Yamaichi Securities will cut its staff by a third in just over two years, gradually withdraw from its overseas operations and set up two subsidiaries under a holding company by April, the firm said yesterday, casting doubt over the future of its London operation.
No one in Yamaichi's London office was available for comment yesterday. It is unclear what, if anything, will happen to the London operations.
In Tokyo Yamaichi said that by April 2000 it will slash staff to 5,000 from 7,500. As the Nikkei fell last week, Yamaichi's share price dropped by nearly a fifth last Friday alone, and traded briefly below Y100, two- and-a-half times less than its share price a month ago and a fraction of its Y3,000 share price in the late 1980s.
This spurred rumours of a non-Japanese rescue bid for Yamaichi. Such rumours would previously have been laughed at by Japanese financiers but are now taken more seriously, as Japan's Ministry of Finance appears unwilling to launch a rescue operation itself.
The Nikkei 225 stock index plunged to its lowest since July 1995 on Friday, closing 344 points down at 15,082, on disappointment over economic stimulus measures from the ruling Liberal Democratic Party. At one point the index fell below the psychologically important 15,000 level.
The most serious immediate problem is that Japanese banks hold much of their capital reserves in the form of equity investments, the value of which have fallen rapidly in recent months. Further falls in the stock market will make them technically insolvent.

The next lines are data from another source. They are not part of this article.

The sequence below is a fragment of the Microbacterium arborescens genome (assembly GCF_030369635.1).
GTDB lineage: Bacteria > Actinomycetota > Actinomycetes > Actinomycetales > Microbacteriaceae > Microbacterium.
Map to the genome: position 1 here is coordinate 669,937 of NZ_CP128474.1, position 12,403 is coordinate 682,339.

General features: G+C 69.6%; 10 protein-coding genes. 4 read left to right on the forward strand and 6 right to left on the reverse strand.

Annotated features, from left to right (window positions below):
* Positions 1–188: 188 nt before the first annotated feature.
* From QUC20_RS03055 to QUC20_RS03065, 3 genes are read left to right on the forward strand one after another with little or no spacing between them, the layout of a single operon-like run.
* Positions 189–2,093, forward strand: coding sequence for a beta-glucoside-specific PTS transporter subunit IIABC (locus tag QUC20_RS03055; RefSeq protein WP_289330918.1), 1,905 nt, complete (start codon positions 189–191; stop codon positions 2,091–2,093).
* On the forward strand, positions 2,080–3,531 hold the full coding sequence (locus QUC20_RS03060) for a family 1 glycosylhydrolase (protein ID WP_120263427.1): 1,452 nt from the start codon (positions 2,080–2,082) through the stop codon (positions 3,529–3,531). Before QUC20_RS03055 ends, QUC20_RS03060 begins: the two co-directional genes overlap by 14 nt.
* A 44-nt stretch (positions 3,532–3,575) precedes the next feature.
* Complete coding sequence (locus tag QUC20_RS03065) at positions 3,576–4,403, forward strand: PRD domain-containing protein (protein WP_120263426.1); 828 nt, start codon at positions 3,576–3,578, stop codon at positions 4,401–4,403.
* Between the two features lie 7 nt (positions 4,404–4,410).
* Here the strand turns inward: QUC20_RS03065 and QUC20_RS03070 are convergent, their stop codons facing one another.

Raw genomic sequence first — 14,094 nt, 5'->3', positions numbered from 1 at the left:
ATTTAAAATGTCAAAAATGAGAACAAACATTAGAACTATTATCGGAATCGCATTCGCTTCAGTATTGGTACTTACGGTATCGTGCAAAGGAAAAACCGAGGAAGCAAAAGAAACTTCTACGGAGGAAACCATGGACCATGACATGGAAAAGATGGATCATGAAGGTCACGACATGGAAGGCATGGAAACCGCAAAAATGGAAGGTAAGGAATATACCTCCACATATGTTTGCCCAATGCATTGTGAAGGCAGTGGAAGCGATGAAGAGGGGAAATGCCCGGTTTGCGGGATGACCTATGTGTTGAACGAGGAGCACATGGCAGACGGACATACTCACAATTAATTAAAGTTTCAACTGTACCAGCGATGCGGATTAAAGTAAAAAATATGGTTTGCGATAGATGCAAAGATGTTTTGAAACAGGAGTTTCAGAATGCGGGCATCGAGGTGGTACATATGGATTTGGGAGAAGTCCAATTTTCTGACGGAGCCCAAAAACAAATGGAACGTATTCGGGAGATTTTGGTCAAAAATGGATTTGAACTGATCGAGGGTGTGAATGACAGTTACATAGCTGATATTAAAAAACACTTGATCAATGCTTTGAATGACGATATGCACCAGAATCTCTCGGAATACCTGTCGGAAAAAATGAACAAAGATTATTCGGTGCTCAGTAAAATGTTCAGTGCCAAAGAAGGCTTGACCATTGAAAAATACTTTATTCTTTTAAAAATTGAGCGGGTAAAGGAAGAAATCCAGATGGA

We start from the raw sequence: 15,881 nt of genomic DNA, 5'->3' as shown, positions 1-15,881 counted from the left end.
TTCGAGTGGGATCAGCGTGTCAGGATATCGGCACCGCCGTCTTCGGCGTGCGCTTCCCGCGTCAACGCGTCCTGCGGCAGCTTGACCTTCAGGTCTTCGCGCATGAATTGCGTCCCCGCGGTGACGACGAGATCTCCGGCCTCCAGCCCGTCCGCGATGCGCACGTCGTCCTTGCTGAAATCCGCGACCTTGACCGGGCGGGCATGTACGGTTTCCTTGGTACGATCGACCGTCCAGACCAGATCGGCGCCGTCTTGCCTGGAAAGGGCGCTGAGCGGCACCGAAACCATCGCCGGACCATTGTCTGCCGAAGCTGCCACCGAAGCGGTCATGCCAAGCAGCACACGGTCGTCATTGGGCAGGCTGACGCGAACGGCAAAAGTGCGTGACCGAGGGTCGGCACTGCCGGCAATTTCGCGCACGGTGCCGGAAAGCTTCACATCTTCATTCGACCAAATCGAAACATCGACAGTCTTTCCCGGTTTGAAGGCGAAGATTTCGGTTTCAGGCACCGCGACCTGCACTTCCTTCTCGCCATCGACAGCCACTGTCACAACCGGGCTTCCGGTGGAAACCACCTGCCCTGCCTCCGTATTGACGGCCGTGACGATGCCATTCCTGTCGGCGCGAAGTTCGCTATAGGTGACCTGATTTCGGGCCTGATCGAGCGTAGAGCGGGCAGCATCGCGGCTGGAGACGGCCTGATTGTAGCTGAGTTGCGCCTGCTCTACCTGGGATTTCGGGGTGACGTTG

Japanese investors are bracing themselves for another tough week. "Concern over a triple-weakening [of stocks, bonds and the yen] is very strong," said Soichi Okuda, senior economist at Nippon Credit Bank in Tokyo, yesterday.
Larry Summers, US deputy Treasury Secretary, flew from Washington to Tokyo yesterday for talks today with Japanese finance ministers in an effort to head off the growing crisis. Japanese banks hold huge amounts of US government bonds, and if they start selling those off to repair their battered balance sheets, America's own finances would be badly hit.
Some observers think the Americans may be willing to help construct a "lifeboat" for the worst-hit Japanese banks, which would take over the $900bn bad debts weighing down the commercial banking system.
For instance, eight leading Japanese banks are believed now to be below the minimum capital adequacy requirements of the Bank for International Settlements (BIS).
On Friday IBCA, the credit rating agency, issued a note titled: "Thinking the unthinkable. A Japanese banking crisis? The need for a contingency plan." IBCA criticised the Japanese authorities for hoping for better times rather than planning for the worst. "In one way or another the Japanese banks have managed to lose almost $700bn in eight years, a not entirely inconsequential sum."
IBCA added that if the Nikkei drops to 12,000, some trust banks would see their whole equity disappear.
In an attempt to make amends, the Japanese government will next Tuesday release its own package to revive the economy. Observers do not expect major surprises since it will be based on the Liberal Democratic Party's proposals.
The LDP's second stimulus package, following an initial plan last month, offered no income tax cut to boost consumer spending, nor any significant public works spending measures. The package included measures to improve the nation's infrastructure and telecommunications network and assist small companies.
"It's very questionable how much effect the proposals will have on economic growth," said Takeshi Naito, assistant general manager in the bond department at Daiwa Securities.Reuse content